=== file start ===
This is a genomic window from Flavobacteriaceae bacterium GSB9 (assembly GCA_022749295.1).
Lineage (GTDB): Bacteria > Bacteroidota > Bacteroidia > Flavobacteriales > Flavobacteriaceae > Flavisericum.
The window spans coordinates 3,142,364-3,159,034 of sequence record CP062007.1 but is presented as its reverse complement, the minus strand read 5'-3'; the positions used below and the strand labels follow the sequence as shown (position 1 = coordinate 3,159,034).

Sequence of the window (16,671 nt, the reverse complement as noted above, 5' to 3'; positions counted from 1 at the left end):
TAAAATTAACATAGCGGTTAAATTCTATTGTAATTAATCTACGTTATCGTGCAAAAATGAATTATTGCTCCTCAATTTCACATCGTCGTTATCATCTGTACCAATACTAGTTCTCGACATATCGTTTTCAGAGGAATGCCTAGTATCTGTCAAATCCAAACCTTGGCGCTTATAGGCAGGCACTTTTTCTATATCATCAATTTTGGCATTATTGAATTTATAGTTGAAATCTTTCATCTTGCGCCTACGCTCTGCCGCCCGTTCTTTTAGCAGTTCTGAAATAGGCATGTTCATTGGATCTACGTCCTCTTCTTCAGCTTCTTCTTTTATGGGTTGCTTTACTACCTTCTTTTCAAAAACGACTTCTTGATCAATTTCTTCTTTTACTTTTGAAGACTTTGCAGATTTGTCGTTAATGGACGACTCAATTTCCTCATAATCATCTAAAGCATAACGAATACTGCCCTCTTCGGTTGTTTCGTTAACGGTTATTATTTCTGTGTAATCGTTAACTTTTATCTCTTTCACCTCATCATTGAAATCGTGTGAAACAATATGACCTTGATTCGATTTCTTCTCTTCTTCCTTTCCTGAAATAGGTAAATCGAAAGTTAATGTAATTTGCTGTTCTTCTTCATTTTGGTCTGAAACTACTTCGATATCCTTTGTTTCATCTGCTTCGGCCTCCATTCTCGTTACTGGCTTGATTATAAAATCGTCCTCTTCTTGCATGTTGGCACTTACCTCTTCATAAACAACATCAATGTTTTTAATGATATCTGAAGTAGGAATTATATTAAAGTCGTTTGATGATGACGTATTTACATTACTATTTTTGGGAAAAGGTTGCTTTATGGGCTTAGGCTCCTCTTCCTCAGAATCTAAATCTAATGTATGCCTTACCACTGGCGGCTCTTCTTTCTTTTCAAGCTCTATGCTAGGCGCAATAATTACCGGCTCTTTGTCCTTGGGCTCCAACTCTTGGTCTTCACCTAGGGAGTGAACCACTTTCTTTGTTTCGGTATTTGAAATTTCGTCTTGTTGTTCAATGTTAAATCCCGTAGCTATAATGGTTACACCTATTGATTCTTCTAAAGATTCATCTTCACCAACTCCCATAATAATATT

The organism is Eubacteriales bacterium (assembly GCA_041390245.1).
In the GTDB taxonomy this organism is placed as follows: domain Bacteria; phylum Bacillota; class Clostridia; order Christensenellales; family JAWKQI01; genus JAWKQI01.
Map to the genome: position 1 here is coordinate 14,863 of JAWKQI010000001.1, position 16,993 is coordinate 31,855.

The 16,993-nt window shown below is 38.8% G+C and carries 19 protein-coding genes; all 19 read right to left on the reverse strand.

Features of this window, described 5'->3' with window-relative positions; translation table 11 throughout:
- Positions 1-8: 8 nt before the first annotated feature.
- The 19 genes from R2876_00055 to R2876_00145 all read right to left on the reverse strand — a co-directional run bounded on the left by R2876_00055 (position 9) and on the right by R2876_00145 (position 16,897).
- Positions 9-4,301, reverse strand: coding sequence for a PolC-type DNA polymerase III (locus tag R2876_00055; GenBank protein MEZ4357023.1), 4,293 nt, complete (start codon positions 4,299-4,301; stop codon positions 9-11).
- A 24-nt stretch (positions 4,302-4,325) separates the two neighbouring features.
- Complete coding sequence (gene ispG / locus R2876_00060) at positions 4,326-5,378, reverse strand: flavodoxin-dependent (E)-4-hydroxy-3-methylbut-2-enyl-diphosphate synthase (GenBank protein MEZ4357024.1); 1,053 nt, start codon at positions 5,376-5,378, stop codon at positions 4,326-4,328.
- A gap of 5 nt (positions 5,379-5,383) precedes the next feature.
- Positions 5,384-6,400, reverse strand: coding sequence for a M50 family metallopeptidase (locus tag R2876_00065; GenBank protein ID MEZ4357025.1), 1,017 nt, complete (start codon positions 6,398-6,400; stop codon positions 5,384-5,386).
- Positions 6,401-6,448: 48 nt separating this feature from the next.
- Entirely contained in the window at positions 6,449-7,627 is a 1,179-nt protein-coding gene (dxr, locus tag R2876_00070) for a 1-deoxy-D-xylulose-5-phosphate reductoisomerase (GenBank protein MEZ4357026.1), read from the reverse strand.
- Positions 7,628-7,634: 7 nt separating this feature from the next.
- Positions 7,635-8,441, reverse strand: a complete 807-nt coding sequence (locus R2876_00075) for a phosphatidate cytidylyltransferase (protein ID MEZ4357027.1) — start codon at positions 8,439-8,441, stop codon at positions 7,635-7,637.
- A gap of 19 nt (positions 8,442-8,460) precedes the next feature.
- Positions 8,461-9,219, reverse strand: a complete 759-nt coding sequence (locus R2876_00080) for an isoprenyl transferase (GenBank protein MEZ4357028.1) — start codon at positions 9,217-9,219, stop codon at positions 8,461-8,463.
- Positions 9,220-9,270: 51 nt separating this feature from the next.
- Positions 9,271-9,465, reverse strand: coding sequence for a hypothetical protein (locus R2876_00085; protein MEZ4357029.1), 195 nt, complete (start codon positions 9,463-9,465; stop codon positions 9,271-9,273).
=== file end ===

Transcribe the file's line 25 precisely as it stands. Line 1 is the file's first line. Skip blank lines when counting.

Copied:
- Positions 9,271-9,465, reverse strand: coding sequence for a hypothetical protein (locus R2876_00085; protein MEZ4357029.1), 195 nt, complete (start codon positions 9,463-9,465; stop codon positions 9,271-9,273).